Since 2017, SBS counts a representative of the lift sector within ETSI Smart M2M. The European Telecommunications Standards Institute (ETSI) is an independent, not-for-profit, world-leading standards developing organisation for Information and Communication Technologies (ICT).
IoT in a nutshell
The IoT is the concept of connecting any device to the Internet and to other connected devices. The IoT is a giant network of connected things and people collecting and sharing data about the way they are used and the environment around them. Devices and objects with built-in sensors are connected to an IoT platform, which integrates data from the different devices and applies analytics to share the most valuable information with applications built to address specific needs.
This is only possible if the various devices are “able to talk the same language” or, anyway, have means to understand the data being transmitted by other devices or retrieved from the databases in which they are stored. The correct exchange of information depends on a very large set of parameters which need to be identified beforehand in order to make the data, and the way they are exchanged, compatible with the means which produce, transmit, interpret and store them.
The objective of the SBS participation in ETSI, then, is to define a common standard to connect the lift to the world of IoT. This project aims at elevating the lift to a “smart lift”, that means, in other words, to allow a lift to exchange data with other devices and with smart applications (like the apps available in computers, tablets or smartphones). At this point, the lift experts are creating, according to the standard approach in Smart M2M, some “use cases” that will help develop these common standards and/or other necessary technical documents.
Focusing on our sector, one of the main needs to connect the lifts to the internet could be identified in the development of the maintenance services that could be largely improved and enhanced in the next few years. According to the latest trend, led by the big industry, the maintenance service will be quite different in comparison to the current situation. How could the maintenance contracts actually develop in the near future?
At present, the maintenance contracts have the following features:
- The contracts are standardised and repetitive, therefore they are roughly the same for all installations;
- They are based on the number of inspections per year;
- The service operations take place out of the sight of the customer, who cannot know what the service provider is doing on the lift;
- As a consequence, the customer is forced to trust the work of the service provider and is not in a position of appreciating and evaluating its quality:
- Without access to information, the only discriminating factor for the customer is the price.
However, we have already noticed that the big industry is oriented towards a different strategy in the new contracts, which now propose also maintenance to be based on performance parameters. In these conditions, lifts are connected to the internet and the performance level is evaluated thanks to the information gathered via the Internet.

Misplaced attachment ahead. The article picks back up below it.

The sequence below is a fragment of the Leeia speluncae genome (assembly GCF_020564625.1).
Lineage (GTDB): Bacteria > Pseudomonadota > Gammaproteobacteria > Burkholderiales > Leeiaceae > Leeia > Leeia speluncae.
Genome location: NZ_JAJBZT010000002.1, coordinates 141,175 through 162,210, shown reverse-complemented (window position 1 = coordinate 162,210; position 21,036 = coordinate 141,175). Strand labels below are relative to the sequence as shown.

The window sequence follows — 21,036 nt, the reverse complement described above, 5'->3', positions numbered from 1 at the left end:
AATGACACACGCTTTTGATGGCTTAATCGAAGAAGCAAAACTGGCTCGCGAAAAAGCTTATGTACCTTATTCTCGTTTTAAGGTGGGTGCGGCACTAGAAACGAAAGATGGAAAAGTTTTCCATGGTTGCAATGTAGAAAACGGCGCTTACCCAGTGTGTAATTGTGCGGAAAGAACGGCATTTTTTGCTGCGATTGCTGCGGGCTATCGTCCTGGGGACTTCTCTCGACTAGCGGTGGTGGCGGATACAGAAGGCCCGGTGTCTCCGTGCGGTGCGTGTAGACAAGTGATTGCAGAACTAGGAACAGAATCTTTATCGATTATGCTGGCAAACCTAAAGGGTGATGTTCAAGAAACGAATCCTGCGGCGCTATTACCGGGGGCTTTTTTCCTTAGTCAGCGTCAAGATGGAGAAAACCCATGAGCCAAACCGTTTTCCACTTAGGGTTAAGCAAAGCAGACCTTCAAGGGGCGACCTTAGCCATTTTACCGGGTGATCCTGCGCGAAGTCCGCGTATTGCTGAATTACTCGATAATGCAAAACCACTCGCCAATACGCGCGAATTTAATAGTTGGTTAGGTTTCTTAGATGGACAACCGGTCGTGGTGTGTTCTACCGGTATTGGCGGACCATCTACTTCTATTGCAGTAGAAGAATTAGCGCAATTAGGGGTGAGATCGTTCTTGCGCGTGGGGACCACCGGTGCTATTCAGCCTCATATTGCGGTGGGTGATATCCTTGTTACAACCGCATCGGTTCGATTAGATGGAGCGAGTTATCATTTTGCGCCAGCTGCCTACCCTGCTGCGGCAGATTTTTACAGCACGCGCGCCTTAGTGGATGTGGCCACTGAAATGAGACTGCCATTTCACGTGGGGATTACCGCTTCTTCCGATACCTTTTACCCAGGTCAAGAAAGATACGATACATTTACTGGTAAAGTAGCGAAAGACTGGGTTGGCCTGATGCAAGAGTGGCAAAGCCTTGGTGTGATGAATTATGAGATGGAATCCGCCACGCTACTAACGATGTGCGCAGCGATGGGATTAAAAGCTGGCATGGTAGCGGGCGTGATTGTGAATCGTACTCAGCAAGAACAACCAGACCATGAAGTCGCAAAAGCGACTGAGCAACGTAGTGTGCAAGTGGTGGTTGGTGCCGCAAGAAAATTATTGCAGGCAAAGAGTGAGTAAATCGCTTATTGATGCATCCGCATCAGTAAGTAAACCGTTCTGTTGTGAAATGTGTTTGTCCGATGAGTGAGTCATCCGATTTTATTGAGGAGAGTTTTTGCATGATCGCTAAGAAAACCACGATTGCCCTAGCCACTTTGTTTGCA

Therefore, the future maintenance contracts could be:
- Based on performance parameters, in order to allow the customer to evaluate the performance of the service provider through objectively measured and comparable parameters;
- Based on the guarantee of a minimum up-time referred to an agreed standard value: the only thing that our customer can really appreciate is that the lift (almost) never stops, or that the lift is (almost) never out-of-service (e.g. for fixing problems or faults);
- Subjected to penalties, if the service provider is not able to guarantee the achievement of the agreed minimum performance (lower performance, higher penalties).
Thanks to these features, maintenance becomes measurable. Dependent on performance, the price stops being the only discriminating factor and the service providers are more fairly compensated – a lot more based on the appreciable level of their performance.
Concluding: which advantages would this innovation bring to SMEs?
Firstly, we will be able to monitor the lift and to provide the customer with information (relevant for him) about the performance of his lift. As a consequence, we will be in the condition of switching our service from “fixing a problem after a fault” to “predictive maintenance”: in other words, fixing the problem before it turns into a fault. This is the requirement for guaranteeing the promise about the up-time in the new type of maintenance contracts.
Secondly, we will be able to exchange data also with other devices and to transform the lift in a “smart” object, capable to provide also other useful features, in addition to only moving passengers up and down according to their needs. Just to list some examples, a smart lift could arrive at the main floor before we pass through the house door; the provider could manage the customers’ priorities (for example, in case of people with physical disabilities) or optimising the energy consumption of the building in which the lift is installed.
Anyway, the world is changing quite fast and we have to keep its pace. We need to look ahead, at least at the next five years, and to the quickly developing new technologies, if we want to continue successfully developing our business in the lift sector.